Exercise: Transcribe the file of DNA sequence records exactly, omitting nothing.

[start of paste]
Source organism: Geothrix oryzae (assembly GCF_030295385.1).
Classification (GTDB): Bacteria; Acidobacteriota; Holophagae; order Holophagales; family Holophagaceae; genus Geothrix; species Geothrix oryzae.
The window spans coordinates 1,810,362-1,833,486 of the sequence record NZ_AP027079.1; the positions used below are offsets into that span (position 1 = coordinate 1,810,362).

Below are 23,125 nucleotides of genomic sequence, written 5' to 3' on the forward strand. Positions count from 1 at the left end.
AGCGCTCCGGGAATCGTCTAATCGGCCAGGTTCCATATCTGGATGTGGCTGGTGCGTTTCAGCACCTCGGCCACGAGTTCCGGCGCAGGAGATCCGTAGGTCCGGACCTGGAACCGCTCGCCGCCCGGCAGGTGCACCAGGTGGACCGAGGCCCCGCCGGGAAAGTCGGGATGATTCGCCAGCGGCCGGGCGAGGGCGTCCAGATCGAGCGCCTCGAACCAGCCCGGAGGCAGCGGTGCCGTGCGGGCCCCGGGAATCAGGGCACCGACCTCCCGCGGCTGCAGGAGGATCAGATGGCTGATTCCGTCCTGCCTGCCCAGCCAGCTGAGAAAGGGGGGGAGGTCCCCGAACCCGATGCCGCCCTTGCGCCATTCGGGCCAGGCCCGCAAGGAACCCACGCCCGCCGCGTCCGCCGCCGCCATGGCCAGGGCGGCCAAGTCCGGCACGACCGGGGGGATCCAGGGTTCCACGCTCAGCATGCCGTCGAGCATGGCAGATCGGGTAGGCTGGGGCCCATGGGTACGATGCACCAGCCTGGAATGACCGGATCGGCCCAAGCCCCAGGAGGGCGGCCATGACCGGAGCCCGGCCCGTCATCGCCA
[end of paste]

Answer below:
Source organism: Geothrix oryzae (assembly GCF_030295385.1).
Classification (GTDB): Bacteria; Acidobacteriota; Holophagae; order Holophagales; family Holophagaceae; genus Geothrix; species Geothrix oryzae.
The window spans coordinates 1,810,362-1,833,486 of the sequence record NZ_AP027079.1; the positions used below are offsets into that span (position 1 = coordinate 1,810,362).

Below are 23,125 nucleotides of genomic sequence, written 5' to 3' on the forward strand. Positions count from 1 at the left end.
AGCGCTCCGGGAATCGTCTAATCGGCCAGGTTCCATATCTGGATGTGGCTGGTGCGTTTCAGCACCTCGGCCACGAGTTCCGGCGCAGGAGATCCGTAGGTCCGGACCTGGAACCGCTCGCCGCCCGGCAGGTGCACCAGGTGGACCGAGGCCCCGCCGGGAAAGTCGGGATGATTCGCCAGCGGCCGGGCGAGGGCGTCCAGATCGAGCGCCTCGAACCAGCCCGGAGGCAGCGGTGCCGTGCGGGCCCCGGGAATCAGGGCACCGACCTCCCGCGGCTGCAGGAGGATCAGATGGCTGATTCCGTCCTGCCTGCCCAGCCAGCTGAGAAAGGGGGGGAGGTCCCCGAACCCGATGCCGCCCTTGCGCCATTCGGGCCAGGCCCGCAAGGAACCCACGCCCGCCGCGTCCGCCGCCGCCATGGCCAGGGCGGCCAAGTCCGGCACGACCGGGGGGATCCAGGGTTCCACGCTCAGCATGCCGTCGAGCATGGCAGATCGGGTAGGCTGGGGCCCATGGGTACGATGCACCAGCCTGGAATGACCGGATCGGCCCAAGCCCCAGGAGGGCGGCCATGACCGGAGCCCGGCCCGTCATCGCCA